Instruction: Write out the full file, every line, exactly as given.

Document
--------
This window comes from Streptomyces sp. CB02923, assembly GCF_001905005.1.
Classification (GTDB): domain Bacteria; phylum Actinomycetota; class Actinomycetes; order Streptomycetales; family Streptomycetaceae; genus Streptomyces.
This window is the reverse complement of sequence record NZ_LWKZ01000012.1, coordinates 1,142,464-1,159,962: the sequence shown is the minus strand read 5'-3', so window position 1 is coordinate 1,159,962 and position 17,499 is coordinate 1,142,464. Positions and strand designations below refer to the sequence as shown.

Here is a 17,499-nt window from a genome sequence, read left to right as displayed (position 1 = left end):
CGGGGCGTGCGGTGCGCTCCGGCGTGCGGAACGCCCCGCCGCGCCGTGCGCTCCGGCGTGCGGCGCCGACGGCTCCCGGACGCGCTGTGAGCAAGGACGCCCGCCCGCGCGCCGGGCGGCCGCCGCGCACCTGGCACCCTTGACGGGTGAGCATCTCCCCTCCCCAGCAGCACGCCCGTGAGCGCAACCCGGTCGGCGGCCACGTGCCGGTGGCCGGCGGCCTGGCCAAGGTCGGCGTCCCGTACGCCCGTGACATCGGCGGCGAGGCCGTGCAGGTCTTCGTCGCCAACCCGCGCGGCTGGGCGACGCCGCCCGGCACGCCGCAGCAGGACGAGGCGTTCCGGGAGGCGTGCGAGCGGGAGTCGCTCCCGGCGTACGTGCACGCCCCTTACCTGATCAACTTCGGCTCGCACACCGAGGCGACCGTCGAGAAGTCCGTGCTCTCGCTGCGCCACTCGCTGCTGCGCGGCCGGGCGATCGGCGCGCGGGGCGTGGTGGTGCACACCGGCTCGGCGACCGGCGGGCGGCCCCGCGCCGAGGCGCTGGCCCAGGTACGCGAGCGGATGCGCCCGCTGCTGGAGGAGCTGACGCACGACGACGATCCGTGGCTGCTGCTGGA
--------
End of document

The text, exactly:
This window comes from Streptomyces sp. CB02923, assembly GCF_001905005.1.
Classification (GTDB): domain Bacteria; phylum Actinomycetota; class Actinomycetes; order Streptomycetales; family Streptomycetaceae; genus Streptomyces.
This window is the reverse complement of sequence record NZ_LWKZ01000012.1, coordinates 1,142,464-1,159,962: the sequence shown is the minus strand read 5'-3', so window position 1 is coordinate 1,159,962 and position 17,499 is coordinate 1,142,464. Positions and strand designations below refer to the sequence as shown.

Here is a 17,499-nt window from a genome sequence, read left to right as displayed (position 1 = left end):
CGGGGCGTGCGGTGCGCTCCGGCGTGCGGAACGCCCCGCCGCGCCGTGCGCTCCGGCGTGCGGCGCCGACGGCTCCCGGACGCGCTGTGAGCAAGGACGCCCGCCCGCGCGCCGGGCGGCCGCCGCGCACCTGGCACCCTTGACGGGTGAGCATCTCCCCTCCCCAGCAGCACGCCCGTGAGCGCAACCCGGTCGGCGGCCACGTGCCGGTGGCCGGCGGCCTGGCCAAGGTCGGCGTCCCGTACGCCCGTGACATCGGCGGCGAGGCCGTGCAGGTCTTCGTCGCCAACCCGCGCGGCTGGGCGACGCCGCCCGGCACGCCGCAGCAGGACGAGGCGTTCCGGGAGGCGTGCGAGCGGGAGTCGCTCCCGGCGTACGTGCACGCCCCTTACCTGATCAACTTCGGCTCGCACACCGAGGCGACCGTCGAGAAGTCCGTGCTCTCGCTGCGCCACTCGCTGCTGCGCGGCCGGGCGATCGGCGCGCGGGGCGTGGTGGTGCACACCGGCTCGGCGACCGGCGGGCGGCCCCGCGCCGAGGCGCTGGCCCAGGTACGCGAGCGGATGCGCCCGCTGCTGGAGGAGCTGACGCACGACGACGATCCGTGGCTGCTGCTGGA